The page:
SC Supreme Court says Columbia mask mandate violates the law
COLUMBIA, S.C. (WIS) - In a 5-0 decision the South Carolina Supreme Court has struck down the City of Columbia’s mask requirement for students and staff in all daycares, elementary, and middle schools.
On Tuesday, the State Supreme Court heard from South Carolina Attorney General Alan Wilson and lawyers representing the City of Columbia. Wilson’s team argued that the city’s requirement went against a temporary law written into the state budget, also known as a proviso.
The proviso reads, “No school district, or any of its schools, may use any funds appropriated or authorized pursuant to this act to require that its students and/or employees wear a facemask at any of its education facilities. This prohibition extends to the announcement or enforcement of any such policy.”
In the opinion written by Justice John Kittredge, the Supreme Court refutes the City of Columbia’s argument that by using city funds to enforce the mandate, it doesn’t conflict with this state law.
“The notion that city employees would infiltrate the schools and, without any assistance from school personnel and without a penny of state funds, would be able to mandate masks and impose civil penalties for violations strains credulity and, in fact, is demonstrably false, as proven by the terms of the ordinances themselves,” the ruling stated.
In fact, Kittredge argues this section of the budget, which was passed in June, is written “clearly” and that the city’s legal opinion is “incorrect.”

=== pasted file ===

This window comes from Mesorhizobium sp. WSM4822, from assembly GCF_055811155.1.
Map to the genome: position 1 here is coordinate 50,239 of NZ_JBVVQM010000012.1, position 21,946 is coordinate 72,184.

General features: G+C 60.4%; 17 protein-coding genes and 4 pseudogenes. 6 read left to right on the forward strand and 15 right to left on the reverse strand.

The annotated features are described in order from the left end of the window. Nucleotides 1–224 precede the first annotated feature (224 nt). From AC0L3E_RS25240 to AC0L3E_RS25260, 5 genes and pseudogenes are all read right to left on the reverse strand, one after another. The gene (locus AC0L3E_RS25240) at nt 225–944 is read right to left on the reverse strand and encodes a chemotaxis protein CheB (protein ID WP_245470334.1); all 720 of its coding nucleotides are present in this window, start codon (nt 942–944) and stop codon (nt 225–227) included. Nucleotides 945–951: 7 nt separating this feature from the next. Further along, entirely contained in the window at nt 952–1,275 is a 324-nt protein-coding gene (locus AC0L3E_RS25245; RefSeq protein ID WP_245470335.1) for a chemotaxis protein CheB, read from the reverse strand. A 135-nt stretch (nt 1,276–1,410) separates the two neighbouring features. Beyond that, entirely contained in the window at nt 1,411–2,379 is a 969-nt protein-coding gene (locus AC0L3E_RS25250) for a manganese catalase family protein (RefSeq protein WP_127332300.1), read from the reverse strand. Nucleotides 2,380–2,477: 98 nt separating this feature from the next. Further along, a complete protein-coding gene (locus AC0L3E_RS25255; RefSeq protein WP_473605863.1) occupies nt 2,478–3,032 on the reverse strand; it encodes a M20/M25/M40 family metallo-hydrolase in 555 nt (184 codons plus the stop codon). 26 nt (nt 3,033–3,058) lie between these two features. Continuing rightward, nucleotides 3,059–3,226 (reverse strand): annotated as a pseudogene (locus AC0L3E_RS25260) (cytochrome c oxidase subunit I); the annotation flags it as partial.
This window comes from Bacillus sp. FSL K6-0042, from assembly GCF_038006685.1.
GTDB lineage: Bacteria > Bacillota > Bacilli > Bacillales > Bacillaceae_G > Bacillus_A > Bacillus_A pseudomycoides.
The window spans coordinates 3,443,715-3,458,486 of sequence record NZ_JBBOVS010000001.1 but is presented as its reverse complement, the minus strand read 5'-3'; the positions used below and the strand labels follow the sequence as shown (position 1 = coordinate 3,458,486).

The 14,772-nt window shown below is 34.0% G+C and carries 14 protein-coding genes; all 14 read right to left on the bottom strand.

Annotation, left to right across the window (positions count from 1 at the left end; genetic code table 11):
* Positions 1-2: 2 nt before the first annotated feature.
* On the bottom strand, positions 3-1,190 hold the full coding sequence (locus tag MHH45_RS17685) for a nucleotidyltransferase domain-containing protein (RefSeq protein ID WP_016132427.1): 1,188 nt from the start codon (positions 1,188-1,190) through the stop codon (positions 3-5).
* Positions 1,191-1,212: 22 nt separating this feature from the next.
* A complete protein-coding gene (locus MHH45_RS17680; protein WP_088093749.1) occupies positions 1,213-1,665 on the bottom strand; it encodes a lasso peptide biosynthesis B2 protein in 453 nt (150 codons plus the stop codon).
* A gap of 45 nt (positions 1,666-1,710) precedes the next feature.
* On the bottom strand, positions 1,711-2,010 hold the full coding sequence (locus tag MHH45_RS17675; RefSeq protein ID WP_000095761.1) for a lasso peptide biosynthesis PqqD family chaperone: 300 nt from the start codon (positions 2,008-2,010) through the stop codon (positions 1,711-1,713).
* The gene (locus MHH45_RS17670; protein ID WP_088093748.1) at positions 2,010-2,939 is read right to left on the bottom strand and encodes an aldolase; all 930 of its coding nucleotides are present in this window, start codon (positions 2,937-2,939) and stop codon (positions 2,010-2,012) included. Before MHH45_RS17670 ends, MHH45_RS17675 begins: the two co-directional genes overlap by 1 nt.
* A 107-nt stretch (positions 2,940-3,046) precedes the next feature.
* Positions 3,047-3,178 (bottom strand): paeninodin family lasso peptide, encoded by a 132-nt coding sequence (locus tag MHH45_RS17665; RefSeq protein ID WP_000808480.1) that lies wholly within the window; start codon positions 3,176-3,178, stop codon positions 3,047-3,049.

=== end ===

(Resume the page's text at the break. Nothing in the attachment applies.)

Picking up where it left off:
In what the opinion calls the “most important underlying issue in the case,” the opinion writes that the state Supreme Court does not have the right to revoke a policy made by state legislature.
“We fully recognize that strong and passionate opinions exist on both sides of this debate,” Kittredge writes. “Yet, we must remind ourselves, the parties, and the public that, as part of the judicial branch of government, we are not permitted to weigh in on the merits of the facemask debate.”
Another legal point that is refuted in this opinion is that the City of Columbia can use the Home Rule Act to enact this mask mandate.
“The Home Rule doctrine in no manner serves as a license for local governments to countermand a legislative enactment by the General Assembly, nor has this Court ever construed it in that manner,” the opinion states.
At the end of the opinion the state Supreme Court writes that absent a constitutional issue, “The supreme legislative power in this state is vested in the South Carolina General Assembly, not a local government.”
Justice Hearn agreed with the ruling, but wrote in a separate opinion, “While I wholeheartedly agree with the result, I feel the majority unnecessarily departs from the stated goal of remaining neutral on the policy decisions of both the General Assembly and the City of Columbia.” Justice Beatty concurred with Hearn’s opinion.
“The City of Columbia’s stance is the same now as it was before we enacted our emergency ordinance requiring masks in our elementary and middle schools: we will always act to preserve and protect the health and safety of our children. This is a sad day for children in South Carolina. What is even sadder is the people who have been elected to protect them, who should always and only act to keep them healthy, educated and alive, won’t fight for them. With record numbers of our children falling ill to this deadly virus, we pray for our children,” said Mayor Benjamin in a statement to WIS.
To view the entire briefing, see below:
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